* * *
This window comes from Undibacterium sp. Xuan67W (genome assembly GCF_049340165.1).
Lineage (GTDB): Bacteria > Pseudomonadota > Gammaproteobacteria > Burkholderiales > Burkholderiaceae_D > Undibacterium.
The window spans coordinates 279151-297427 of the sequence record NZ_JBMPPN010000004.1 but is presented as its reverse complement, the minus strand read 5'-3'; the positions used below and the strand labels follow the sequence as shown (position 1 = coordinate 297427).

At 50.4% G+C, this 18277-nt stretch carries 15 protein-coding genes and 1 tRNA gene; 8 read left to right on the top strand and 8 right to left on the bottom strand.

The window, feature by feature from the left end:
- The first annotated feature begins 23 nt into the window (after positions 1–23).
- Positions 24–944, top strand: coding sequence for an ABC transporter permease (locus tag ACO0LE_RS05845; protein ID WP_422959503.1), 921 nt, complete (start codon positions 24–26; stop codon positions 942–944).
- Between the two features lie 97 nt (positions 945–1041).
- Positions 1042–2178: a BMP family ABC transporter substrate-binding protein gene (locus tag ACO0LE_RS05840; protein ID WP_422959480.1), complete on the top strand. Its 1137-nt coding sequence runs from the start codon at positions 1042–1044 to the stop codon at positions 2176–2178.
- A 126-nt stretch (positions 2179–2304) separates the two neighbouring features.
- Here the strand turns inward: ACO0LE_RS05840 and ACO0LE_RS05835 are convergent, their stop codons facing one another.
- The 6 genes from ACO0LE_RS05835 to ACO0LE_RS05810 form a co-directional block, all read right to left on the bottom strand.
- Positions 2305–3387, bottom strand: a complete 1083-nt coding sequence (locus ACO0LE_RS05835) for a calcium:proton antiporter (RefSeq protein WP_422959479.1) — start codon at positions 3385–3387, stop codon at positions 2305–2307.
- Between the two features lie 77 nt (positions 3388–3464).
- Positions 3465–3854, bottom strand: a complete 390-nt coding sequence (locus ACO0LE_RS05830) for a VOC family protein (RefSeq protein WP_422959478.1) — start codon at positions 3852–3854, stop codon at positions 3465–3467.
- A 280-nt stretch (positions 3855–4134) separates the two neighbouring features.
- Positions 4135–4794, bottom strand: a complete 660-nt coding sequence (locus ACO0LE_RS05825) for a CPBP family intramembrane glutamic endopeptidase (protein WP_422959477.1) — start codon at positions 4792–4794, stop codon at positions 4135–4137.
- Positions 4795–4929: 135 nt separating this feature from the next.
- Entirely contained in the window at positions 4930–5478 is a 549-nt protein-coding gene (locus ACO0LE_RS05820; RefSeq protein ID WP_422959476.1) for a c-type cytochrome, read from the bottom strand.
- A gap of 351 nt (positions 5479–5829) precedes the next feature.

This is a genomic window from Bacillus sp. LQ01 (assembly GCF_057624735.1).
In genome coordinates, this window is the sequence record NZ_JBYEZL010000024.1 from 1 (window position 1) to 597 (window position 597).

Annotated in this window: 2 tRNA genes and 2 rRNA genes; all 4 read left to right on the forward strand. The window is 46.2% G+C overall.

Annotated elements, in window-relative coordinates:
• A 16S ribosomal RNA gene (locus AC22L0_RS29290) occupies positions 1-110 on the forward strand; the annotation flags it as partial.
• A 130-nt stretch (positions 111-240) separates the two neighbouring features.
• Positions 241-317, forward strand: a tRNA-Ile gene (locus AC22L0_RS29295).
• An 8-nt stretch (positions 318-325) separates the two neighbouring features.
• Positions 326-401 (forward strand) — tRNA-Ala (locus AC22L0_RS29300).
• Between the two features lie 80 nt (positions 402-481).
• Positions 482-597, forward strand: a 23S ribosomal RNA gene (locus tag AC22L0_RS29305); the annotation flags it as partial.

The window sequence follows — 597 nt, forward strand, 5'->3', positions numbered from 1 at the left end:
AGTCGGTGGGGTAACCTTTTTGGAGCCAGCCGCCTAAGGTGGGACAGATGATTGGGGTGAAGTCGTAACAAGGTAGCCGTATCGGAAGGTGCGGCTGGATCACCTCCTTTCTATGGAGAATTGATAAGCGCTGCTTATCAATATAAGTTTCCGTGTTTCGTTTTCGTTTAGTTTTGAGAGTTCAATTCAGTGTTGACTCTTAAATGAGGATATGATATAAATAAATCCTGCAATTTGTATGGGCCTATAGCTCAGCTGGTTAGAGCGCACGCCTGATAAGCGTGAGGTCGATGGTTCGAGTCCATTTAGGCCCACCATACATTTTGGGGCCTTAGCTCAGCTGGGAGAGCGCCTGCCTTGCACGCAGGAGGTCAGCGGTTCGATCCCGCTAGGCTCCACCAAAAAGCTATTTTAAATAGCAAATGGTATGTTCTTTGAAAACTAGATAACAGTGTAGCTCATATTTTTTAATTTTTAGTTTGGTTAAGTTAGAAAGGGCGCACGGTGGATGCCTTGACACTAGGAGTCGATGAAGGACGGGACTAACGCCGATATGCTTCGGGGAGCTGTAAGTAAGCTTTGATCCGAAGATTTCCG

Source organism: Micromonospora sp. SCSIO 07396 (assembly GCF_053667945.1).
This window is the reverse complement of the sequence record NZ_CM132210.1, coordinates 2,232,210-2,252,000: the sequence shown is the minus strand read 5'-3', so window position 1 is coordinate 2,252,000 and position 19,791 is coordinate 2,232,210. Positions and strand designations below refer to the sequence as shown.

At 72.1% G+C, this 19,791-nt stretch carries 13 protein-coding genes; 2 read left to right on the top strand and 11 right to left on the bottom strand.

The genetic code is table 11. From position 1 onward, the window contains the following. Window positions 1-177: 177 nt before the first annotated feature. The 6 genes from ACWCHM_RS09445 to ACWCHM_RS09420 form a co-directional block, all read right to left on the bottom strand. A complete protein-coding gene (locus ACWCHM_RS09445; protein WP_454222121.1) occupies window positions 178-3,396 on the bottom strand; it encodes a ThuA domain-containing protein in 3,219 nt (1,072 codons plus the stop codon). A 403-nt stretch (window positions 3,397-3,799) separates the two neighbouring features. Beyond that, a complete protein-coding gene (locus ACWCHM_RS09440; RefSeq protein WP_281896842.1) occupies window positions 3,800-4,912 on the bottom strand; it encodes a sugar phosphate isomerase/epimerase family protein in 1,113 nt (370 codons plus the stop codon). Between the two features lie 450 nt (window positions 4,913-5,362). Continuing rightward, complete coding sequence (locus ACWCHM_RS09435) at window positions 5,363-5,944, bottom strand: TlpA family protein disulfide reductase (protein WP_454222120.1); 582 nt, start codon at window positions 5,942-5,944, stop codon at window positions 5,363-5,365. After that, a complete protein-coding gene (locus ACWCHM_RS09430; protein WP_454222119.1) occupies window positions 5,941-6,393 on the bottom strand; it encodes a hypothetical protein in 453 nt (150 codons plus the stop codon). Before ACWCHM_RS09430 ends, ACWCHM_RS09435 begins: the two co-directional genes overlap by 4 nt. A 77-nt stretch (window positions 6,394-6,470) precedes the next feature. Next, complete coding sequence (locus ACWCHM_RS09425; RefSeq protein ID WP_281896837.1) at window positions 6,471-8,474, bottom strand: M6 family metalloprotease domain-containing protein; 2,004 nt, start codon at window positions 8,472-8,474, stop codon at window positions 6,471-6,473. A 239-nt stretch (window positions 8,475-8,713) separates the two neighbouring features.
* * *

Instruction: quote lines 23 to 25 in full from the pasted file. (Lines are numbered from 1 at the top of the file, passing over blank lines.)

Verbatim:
Annotated in this window: 2 tRNA genes and 2 rRNA genes; all 4 read left to right on the forward strand. The window is 46.2% G+C overall.

Annotated elements, in window-relative coordinates:
• A 16S ribosomal RNA gene (locus AC22L0_RS29290) occupies positions 1-110 on the forward strand; the annotation flags it as partial.